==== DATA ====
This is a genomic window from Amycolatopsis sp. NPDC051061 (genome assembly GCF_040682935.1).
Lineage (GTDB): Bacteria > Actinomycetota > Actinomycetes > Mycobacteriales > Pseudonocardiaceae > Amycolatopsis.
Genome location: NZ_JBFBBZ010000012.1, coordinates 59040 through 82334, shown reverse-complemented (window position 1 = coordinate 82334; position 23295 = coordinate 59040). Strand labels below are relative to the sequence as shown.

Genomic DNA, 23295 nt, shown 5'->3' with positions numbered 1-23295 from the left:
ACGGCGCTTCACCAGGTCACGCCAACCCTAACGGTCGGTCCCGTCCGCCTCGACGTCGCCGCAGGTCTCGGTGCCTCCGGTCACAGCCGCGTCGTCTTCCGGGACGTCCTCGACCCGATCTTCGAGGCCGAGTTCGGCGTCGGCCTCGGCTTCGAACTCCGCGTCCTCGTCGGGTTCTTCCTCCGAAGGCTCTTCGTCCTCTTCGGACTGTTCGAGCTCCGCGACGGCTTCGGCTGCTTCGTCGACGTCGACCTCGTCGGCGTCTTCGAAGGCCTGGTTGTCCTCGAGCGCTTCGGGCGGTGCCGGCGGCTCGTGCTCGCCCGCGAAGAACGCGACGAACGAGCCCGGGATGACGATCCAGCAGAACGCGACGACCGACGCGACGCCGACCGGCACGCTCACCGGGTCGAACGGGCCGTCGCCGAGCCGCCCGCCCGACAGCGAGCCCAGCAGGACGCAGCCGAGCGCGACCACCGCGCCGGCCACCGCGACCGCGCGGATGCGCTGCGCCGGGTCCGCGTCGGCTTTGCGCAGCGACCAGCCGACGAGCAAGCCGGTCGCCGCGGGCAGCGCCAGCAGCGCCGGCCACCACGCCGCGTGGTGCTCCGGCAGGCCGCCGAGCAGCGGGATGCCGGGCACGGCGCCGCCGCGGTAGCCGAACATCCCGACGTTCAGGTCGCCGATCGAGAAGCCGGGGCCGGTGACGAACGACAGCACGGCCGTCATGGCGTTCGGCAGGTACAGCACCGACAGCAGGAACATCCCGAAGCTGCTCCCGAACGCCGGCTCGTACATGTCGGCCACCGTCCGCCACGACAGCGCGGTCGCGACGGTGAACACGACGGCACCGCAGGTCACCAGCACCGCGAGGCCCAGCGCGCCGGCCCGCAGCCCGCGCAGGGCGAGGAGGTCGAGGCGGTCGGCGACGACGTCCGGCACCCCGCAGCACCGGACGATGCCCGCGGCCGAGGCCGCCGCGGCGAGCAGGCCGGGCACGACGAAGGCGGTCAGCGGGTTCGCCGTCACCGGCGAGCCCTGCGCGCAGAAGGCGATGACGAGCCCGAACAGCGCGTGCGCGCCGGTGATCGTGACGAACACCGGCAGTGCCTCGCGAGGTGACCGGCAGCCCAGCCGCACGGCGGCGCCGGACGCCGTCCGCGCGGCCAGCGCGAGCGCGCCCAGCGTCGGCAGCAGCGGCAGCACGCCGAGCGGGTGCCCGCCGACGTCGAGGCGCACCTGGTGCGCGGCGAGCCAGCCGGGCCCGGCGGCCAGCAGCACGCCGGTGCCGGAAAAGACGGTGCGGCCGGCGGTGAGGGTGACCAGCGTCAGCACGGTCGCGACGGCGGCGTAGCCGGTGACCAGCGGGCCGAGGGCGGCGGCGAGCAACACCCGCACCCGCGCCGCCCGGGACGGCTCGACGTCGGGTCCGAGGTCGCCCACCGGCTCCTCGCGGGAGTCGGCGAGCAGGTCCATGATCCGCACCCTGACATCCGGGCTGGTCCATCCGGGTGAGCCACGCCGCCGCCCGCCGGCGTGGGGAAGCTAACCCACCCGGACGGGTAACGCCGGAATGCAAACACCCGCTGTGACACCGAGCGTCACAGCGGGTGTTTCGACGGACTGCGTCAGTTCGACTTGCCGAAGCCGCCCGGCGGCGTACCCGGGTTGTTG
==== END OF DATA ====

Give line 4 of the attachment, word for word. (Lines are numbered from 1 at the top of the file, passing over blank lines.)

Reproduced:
Genomic DNA, 23295 nt, shown 5'->3' with positions numbered 1-23295 from the left: